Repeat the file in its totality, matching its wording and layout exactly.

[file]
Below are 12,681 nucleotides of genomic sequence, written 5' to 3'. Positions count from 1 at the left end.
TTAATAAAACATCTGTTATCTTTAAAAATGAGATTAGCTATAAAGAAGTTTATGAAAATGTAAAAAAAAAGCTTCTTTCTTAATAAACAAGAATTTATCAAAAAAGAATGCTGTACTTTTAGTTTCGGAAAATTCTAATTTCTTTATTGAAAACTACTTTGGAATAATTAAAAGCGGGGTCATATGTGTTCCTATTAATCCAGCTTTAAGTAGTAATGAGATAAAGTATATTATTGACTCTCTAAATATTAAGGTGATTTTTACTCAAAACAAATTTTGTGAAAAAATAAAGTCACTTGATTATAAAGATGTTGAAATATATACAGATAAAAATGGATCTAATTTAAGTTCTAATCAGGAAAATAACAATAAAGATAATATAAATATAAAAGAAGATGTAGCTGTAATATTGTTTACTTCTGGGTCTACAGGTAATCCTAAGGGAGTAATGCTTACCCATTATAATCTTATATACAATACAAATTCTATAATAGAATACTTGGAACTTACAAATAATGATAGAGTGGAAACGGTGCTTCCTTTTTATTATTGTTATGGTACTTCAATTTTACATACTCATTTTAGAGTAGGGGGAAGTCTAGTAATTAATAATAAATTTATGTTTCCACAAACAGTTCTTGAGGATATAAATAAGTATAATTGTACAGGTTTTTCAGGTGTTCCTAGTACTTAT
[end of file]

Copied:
Below are 12,681 nucleotides of genomic sequence, written 5' to 3'. Positions count from 1 at the left end.
TTAATAAAACATCTGTTATCTTTAAAAATGAGATTAGCTATAAAGAAGTTTATGAAAATGTAAAAAAAAAGCTTCTTTCTTAATAAACAAGAATTTATCAAAAAAGAATGCTGTACTTTTAGTTTCGGAAAATTCTAATTTCTTTATTGAAAACTACTTTGGAATAATTAAAAGCGGGGTCATATGTGTTCCTATTAATCCAGCTTTAAGTAGTAATGAGATAAAGTATATTATTGACTCTCTAAATATTAAGGTGATTTTTACTCAAAACAAATTTTGTGAAAAAATAAAGTCACTTGATTATAAAGATGTTGAAATATATACAGATAAAAATGGATCTAATTTAAGTTCTAATCAGGAAAATAACAATAAAGATAATATAAATATAAAAGAAGATGTAGCTGTAATATTGTTTACTTCTGGGTCTACAGGTAATCCTAAGGGAGTAATGCTTACCCATTATAATCTTATATACAATACAAATTCTATAATAGAATACTTGGAACTTACAAATAATGATAGAGTGGAAACGGTGCTTCCTTTTTATTATTGTTATGGTACTTCAATTTTACATACTCATTTTAGAGTAGGGGGAAGTCTAGTAATTAATAATAAATTTATGTTTCCACAAACAGTTCTTGAGGATATAAATAAGTATAATTGTACAGGTTTTTCAGGTGTTCCTAGTACTTAT